Nondiscrimination articles of U.S. tax treaties generally prohibit nationals of one treaty country from being subjected to more burdensome taxation (or any connected requirement) in the other treaty country than are nationals of that other treaty country in the same circumstances. The respective explanations to both the 2008 and 2009 Neal Bills state Representative Neal’s belief that proposed § 832(b)(9) does not violate any nondiscrimination article of any applicable U.S. tax treaty.

A nondiscrimination article, the explanations state, applies only in cases in which persons are in the same circumstances. Because proposed § 832(b)(9) treats similarly situated persons similarly, the explanations reason that the nondiscrimination articles would not apply.

Regulatory Authority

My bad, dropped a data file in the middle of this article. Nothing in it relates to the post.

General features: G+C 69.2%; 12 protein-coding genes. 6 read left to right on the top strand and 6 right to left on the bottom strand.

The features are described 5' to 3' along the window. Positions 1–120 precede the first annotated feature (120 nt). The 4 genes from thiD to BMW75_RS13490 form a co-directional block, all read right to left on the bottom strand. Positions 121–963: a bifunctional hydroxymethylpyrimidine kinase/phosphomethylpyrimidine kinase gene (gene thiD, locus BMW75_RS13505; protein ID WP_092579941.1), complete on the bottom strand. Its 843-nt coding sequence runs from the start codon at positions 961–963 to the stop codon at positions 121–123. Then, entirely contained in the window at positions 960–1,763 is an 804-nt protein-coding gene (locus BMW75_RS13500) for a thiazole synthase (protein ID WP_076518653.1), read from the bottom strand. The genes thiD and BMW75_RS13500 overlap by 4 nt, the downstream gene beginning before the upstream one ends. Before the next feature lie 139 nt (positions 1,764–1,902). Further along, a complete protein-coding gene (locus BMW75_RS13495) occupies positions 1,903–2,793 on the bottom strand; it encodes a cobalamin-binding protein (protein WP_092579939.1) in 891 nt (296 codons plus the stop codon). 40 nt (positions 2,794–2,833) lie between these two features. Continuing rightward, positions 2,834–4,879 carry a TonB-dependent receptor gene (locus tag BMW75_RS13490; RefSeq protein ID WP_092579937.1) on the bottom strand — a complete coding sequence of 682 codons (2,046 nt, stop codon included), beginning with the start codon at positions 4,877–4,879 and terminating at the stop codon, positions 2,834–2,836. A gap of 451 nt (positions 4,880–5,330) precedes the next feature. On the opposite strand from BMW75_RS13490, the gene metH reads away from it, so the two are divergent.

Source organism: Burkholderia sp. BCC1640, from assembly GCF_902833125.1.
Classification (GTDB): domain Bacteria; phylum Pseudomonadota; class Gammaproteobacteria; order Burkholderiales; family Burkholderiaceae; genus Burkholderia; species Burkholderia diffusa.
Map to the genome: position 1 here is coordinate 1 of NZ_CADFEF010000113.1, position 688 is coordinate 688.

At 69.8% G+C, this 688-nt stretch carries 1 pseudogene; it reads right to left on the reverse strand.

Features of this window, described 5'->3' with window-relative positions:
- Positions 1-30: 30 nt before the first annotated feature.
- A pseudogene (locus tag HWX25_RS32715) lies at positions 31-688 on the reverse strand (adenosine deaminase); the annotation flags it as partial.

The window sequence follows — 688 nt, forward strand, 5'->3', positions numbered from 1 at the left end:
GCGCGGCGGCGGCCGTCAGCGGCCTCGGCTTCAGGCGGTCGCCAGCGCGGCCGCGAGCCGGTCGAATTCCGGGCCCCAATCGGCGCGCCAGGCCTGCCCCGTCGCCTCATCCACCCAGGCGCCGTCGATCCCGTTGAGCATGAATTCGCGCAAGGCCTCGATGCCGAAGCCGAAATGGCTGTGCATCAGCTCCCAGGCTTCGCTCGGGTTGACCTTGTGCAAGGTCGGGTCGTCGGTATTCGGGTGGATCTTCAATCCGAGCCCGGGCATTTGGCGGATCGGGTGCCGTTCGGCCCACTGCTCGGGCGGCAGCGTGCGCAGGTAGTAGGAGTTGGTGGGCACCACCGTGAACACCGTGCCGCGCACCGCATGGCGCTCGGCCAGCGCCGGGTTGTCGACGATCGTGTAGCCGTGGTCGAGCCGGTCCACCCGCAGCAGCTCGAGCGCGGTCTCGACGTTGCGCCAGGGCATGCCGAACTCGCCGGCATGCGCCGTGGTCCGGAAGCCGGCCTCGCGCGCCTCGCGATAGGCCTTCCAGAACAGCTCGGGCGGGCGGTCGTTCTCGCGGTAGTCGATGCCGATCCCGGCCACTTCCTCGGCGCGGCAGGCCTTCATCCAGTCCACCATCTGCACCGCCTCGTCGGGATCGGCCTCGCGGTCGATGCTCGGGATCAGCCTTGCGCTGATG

Proposed § 832(b)(9)(G) grants regulatory authority to carry out or to prevent the avoidance of the purposes of this provision. In particular, the Treasury Department is directed to identify, and prevent avoidance of the provision through, transactions that are alternatives to traditional reinsurance, through fronting transactions, conduit and reciprocal transactions, and any economically equivalent transactions. The Treasury is directed, in the explanation to the 2009 Neal Bill, to publish guidance relating to prevention of avoidance of the purposes of the provision as promptly as possible, and is directed to make such guidance effective at a time consonant with the statutory effective date.